tive. The coordinates x and y are positive or negative accord
ing to the conventions previously adopted. We then define
ordinate of P y
The sine of 9
The cosine of d =
The tangent of Q =
distance of P
abscissa of P
distance of P
ordinate of P
provided x =^ 0,*
abscissa of P
These functions are usually written in the abbreviated forms
sin 0, cos 6, tan 6, respectively ; but they are read as " sine 0/^
" cosine 6/^ " tangent ^." It is very important to notice that
the values of these functions are independent of the position
of the point P on the terminal line. For let P{x', y') be any
other point on this line. Then from the similar right triangles
* Prove that x and y cannot be zero simultaneously.
148
MATHEMATICAL ANALYSIS
[VI, § 102
xyr* and a;'?/'r' it follows that the ratio of any two sides
of the triangle xyr is equal in magnitude and sign to the
ratio of the corresponding sides of the triangle xfy'r\ There
fore the values of the functions just defined depend merely
on the angle 6. They are onevalued functions of 6 and are
called trigonometric functions.^
Since the values of these functions are defined as the ratio
of two directed segments, they are abstract numbers. They
may be either positive, negative, or zero. Eemembering that r
is always positive, we may readily verify that the signs of the
three functions are given by the following table.
Quadrant
Sine
Cosine
Tangent
l'
+
+
+
2
+
3
+
4
103. Values of the Functions for 45°, 135°, 225°, 315°. In
each of these cases the triangle xyr is isosceles. Why?
Since the trigonometric functions are independent of the
position of the point P on the terminal line, we may choose
the legs of the right triangle xyr to be of length unity, which
^ j^l
P'
FiQ. 81
gives the distance OP as V2. Figure 81 shows the four angles
* Triangle xyz means the triangle whose sides are x,y,z.
t Trigonometric etymologically means relating to the measurement
of triangles. The connection of these functions with triangles will appear
presently.
VI, § 104] TRIGONOMETRIC FUNCTIONS
149
with, all lengths and directions marked. Therefore,
sin 45'=^,
V2
sin 135°
sin 225^
V2'
sin 315° =
V2'
vr
cos 45°= ■" ,
V2'
tan 45° = 1,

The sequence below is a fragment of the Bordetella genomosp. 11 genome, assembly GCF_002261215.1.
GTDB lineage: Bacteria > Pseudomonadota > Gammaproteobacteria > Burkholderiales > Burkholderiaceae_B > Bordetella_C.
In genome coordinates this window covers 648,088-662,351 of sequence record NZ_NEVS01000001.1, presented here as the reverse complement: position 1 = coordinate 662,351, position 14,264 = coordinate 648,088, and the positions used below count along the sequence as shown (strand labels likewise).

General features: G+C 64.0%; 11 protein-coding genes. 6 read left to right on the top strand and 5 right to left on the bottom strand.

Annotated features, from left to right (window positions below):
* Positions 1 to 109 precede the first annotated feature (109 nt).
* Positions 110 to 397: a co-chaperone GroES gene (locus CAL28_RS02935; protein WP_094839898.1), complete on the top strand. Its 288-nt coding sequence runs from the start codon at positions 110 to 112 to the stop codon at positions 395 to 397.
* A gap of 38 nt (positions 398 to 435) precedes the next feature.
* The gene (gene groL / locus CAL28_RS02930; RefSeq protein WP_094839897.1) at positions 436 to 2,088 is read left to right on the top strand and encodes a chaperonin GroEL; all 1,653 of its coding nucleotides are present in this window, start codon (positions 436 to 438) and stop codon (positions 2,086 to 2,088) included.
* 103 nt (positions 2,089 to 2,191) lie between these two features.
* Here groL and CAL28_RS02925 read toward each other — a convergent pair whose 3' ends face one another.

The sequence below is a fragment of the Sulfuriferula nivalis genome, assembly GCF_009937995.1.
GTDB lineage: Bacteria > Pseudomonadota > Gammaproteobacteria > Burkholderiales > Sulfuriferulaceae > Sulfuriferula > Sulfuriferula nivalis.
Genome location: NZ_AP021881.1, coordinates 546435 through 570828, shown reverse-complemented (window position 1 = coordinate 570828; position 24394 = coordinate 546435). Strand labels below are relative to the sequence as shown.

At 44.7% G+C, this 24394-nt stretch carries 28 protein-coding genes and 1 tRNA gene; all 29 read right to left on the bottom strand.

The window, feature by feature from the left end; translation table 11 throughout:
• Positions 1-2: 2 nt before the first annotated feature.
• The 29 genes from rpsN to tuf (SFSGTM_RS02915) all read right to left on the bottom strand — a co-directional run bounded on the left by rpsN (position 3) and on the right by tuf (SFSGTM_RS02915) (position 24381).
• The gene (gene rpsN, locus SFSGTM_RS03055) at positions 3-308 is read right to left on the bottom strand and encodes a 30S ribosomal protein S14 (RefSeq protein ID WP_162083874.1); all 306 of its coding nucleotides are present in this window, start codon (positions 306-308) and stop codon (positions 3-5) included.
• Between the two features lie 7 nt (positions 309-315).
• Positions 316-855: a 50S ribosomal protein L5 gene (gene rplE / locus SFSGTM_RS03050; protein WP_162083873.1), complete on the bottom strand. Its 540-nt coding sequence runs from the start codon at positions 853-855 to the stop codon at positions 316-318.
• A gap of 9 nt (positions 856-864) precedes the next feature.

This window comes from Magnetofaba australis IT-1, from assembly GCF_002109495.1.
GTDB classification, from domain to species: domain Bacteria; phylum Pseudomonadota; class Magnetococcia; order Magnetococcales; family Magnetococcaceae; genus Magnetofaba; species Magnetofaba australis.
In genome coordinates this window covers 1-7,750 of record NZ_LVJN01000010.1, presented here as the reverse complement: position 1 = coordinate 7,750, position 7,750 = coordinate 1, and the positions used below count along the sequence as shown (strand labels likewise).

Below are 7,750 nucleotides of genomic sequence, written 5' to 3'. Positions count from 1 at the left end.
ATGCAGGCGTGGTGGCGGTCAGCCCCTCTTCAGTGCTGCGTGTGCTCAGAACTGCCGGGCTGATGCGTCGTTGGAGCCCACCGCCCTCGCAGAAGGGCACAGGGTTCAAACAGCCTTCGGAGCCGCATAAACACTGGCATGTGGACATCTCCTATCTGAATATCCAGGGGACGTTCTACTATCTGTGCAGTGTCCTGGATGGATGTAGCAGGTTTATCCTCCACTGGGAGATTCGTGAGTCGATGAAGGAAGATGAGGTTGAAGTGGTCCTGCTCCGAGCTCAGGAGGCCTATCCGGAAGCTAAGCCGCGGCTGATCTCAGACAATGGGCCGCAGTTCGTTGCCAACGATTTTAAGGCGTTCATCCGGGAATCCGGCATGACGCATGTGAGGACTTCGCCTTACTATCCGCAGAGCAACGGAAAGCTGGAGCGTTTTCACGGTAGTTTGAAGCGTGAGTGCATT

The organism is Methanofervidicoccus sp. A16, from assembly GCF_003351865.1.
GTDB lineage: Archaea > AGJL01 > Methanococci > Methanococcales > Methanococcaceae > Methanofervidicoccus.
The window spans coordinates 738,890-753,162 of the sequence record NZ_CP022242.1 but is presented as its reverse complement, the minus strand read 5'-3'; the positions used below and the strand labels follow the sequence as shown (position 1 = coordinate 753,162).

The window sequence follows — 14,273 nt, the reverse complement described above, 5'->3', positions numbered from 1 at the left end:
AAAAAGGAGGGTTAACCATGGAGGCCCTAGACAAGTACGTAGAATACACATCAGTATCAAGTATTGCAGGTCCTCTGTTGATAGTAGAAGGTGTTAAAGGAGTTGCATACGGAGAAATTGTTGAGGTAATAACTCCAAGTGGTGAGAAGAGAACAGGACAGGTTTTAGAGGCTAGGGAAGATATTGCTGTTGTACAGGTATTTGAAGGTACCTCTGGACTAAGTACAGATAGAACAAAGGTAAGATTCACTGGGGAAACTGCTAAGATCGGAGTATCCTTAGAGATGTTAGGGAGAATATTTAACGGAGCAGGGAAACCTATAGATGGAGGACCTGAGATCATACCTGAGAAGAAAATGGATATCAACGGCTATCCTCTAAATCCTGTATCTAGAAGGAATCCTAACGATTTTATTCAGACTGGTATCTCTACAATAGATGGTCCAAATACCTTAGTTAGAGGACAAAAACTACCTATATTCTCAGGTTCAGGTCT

cos 135°= ^ ,
V2
tan 135°   1,
cos 225°= ^ ,
V2 .
tan 225° = 1,
cos315°=i:„
tan 315° =  1.
V2^
104. Values of the Functions for 30°, 150°, 210°, 330°. From
geometry we know that if one angle of a right triangle con
tains 30°, then the hypotenuse is double the shorter leg,
which is opposite the 30° angle. Hence if we choose the
shorter leg (ordinate) as 1, the hypotenuse (distance) is 2,
Jft' £n<^:^
v^
•VJ
.^^'
330
Fig. 82
and the other leg (abscissa) is V3. Figure 82 shows angles of
30°, 150°, 210°, 330° with all lengths and directions marked.
Hence we have
sin 30° =i
cos 30° = Y,
tan 30°=^,
V3
sin 150° =i
cos 150° = ^,
tan 150° = —,
V3
sin 210° = 
1
2'
cos 210°=^,
tan210°=J:^,
V3
sin 330°=
1
2'
cos 330° = ^^,
ton 330° = ^.
V3
150
MATHEMATICAL ANALYSIS
[VI, § 105
105. Values of the Functions for 60°, 120°, 240°, 300°. It is
left as an exercise to construct these angles and to prove that
sin 60° =
sin 120° =
sin 240° = 
sin 300° = 
106. Applications. The angle which a line from the eye to
an object makes with a horizontal line in the same vertical
plane is called an angle of elevation or an angle of depression.
V3
2 '
cos 60° = L
2
tan 60°= a/3,
V3
>
2
cos 120° = 1,
tan 120° ^  V3,
V3
2 '
COS 240°= ^,
tan 240° = v'3.
V3
2 '
cos 300° =,
2
tan300° = V3.
C^
Horizontal
^.^^^"'"""
Fia. 83
Horizontal
^^^
according as the object is above or below the eye of the observer
(Fig. 83). Such angles occur in many examples.
Example 1. A man wishing to know the distance between two points
A and B on opposite sides of a pond, locates a point C on the land (Fig.
84) such that ^C = 200 rd., angle G — Z^\ and angle B = 90°. Find the
distance AB.
^=sin(7. (Why?)
AG
AB=AC sin a
= 200 . sin 30°
= 200 . I = 100 rd.
Example 2. Two men stationed at points A and C 800 yd. apart and
in the same vertical plane with a balloon B, observe simultaneously the
angle of elevation of the balloon to be 30° and 45° respectively. Find the
height of the balloon.
Solution :
Fia. 84
VI, § 106] TRIGONOMETRIC FUNCTIONS
151
Solution : Denote the height of the balloon DB by y, and let DC = x
then AD = 800  x.
tan 45° = 1, we have 1 = ^
X
Since
and since tan 30° = 1/ V3, we have
V3 800  X
Therefore oc = y and 800 — x = y \' 8.
800
Solving these equations for y, we have
V3+ 1
292.8 yd.
EXERCISES
1. In what quadrants is the sine positive ? cosine negative ? tangent
positive ? cosine positive ? tangent negative ? sine negative ?
2. In what quadrant does an angle lie if
(a) its sine is positive and its cosine is negative ?
(6) its tangent is negative and its cosine is 'positive ?
(c) its sine is negative and its cosine is positive ?
(d) its cosine is positive and its tangent is positive ?
3. Which of the following is the greater and why : sin 49° or cos 49° ?
sin 35° or cos 35° ?
4. If 6 is situated between 0° and 360°, how many degrees are there in
6 if tan ^ = 1 ? Answer the similar question for sin = ^ ; tan ^ =  1. •
5. Does sin 60° = 2 • sin 30° ? Does tan 60° = 2 • tan 30° ? AYhat
can you say about the truth of the equality sin 2 ^ = 2 sin ^ ?
6. The Washington Monument is 555 ft. high. At a certain place in
the plane of its base, the angle of elevation of the top is 60°. How far is
that place from the foot and from the top of the tower ?
7. A boy \vhose eyes are 5 ft. from the ground stands 200 ft. from a
flagstaff. From his eyes, the angle of elevation of the top is 30°. How
high is the flagstaff ?
152 MATHEMATICAL ANALYSIS [VI, § 106
8. A tree 38 ft. high casts a shadow 88 ft. long. What is the angle
of elevation of the top of the tree as seen from the end of the shadow ?